Archive: May, 2011
Most of the votes from yesterday's primary are in, and most of the races have been called — but what does it all mean? Is the Democratic machine still alive and well? What about the Republican machine? Were there any shenanigans? Fights? Cliffhangers?
Worry not, ElectionEar is here to help!
See below for handy links to all of our primary roundup posts thus far, and look out for more throughout the day.
Are you from Mars, and just starting to follow this election? Read our cover story to find out what was at stake.
And then go here for last night's election results.
The primary is over and the polls have closed.
So has the City Paper ElectionEar Ultimate Primary Poll, an an online recreation of most of the ballot (except judges), that had been up since last weekend, and which drew thousands of "votes" from hundreds of "voters."
Many a campaign and campaign manager, we are told, was none to happy about that poll. It was unscientific, they argued; it distorted reality. And, it's true, the results of our little experiment differed in many — though not all — cases from the actual results of last night's election.
But so what? A poll, after all, is a poll — it tells you something. In this case, it seems to portray an electoral alternate universe, in which some votes went wildly astray of last night's vote actual votes, and others fell more or less along the same lines.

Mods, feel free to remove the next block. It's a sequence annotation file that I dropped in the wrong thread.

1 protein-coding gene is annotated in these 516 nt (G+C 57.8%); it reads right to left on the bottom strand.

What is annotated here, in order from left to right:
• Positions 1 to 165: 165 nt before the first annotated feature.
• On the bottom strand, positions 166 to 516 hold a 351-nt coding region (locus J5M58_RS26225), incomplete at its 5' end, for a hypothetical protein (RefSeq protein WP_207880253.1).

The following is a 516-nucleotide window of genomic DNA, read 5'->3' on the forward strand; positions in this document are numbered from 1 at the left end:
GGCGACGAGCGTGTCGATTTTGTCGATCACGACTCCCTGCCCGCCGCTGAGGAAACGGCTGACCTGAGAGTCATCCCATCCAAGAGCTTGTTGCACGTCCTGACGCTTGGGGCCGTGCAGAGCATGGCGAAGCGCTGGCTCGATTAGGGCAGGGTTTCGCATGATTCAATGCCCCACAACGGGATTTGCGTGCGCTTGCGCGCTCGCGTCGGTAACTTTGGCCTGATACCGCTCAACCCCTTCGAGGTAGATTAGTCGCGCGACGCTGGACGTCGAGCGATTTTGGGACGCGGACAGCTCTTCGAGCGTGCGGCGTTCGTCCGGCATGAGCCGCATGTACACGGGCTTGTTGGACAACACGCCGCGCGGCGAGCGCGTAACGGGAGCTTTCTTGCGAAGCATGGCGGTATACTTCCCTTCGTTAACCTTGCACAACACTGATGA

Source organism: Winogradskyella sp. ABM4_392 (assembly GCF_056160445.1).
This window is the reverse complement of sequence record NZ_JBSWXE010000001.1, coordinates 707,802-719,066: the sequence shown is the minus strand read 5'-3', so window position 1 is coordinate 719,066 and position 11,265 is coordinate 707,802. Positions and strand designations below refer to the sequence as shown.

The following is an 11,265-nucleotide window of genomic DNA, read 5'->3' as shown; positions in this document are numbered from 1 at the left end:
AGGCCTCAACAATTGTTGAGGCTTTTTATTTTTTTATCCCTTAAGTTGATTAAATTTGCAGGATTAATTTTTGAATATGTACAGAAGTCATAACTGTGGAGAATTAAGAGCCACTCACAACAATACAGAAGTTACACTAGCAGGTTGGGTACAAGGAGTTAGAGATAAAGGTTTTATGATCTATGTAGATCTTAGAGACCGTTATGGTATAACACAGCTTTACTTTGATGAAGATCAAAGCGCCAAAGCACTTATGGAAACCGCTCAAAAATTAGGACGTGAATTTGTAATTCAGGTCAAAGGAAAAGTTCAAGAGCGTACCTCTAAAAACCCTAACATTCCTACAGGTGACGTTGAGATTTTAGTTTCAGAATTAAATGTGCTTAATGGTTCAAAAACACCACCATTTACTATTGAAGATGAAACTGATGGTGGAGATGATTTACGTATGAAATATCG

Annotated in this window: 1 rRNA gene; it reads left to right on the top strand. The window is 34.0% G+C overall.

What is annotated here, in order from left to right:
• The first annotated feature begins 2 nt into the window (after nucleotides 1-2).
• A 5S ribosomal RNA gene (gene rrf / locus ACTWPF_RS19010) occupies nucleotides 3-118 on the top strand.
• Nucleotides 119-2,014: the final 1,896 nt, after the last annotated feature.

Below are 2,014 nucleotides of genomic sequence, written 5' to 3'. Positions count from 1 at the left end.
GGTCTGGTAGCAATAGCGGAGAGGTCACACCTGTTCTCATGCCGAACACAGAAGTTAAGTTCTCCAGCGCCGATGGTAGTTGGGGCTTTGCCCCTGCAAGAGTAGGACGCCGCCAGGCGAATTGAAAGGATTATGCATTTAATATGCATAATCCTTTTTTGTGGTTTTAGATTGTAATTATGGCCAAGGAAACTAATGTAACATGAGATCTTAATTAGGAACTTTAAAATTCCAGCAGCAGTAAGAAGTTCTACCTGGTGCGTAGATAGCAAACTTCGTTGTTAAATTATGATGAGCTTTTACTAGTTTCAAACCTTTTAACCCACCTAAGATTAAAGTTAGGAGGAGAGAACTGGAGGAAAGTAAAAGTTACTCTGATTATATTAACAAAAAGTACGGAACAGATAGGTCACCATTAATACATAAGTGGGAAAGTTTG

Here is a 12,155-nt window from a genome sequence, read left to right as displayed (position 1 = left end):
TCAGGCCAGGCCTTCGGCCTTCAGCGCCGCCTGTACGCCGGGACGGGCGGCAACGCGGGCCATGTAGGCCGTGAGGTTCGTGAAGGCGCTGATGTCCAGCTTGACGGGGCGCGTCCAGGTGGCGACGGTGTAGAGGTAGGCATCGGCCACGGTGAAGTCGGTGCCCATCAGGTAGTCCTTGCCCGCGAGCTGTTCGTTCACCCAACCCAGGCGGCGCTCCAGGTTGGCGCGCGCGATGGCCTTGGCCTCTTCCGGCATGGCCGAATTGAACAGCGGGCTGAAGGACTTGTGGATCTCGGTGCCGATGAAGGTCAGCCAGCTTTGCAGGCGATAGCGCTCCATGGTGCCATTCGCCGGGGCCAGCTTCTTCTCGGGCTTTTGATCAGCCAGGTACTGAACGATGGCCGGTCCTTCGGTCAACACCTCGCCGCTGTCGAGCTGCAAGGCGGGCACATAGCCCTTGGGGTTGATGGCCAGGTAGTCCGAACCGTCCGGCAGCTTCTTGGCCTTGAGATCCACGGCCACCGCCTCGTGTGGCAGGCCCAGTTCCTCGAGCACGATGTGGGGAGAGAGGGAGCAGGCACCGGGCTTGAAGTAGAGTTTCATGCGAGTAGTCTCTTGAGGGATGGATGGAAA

Click below for a look at a few highlights:
Before you start crying or cheering that Marge Tartaglione is done-zo, consider this: Provisional and absentee ballots have not yet been counted — plus, some precincts have not been reported — and three big races (including the City Commissioners) are still close.
"You might remember that the official count in the City Council at-large race between David Oh and Jack Kelly in 2007 was not finished until November 21," said Ellen Kaplan, vice president of the Committee of Seventy, via email. "The election was on November 5."
The close races are:
- for City Commissioner, between incumbents Anthony Clark and Marge Tartaglione. With 96 percent of the precincts reporting, Clark is beating Tartaglione by 980 votes. (Conversely, Stephanie Singer, the top vote-getter in the Commissioners' race, seems in like flint.)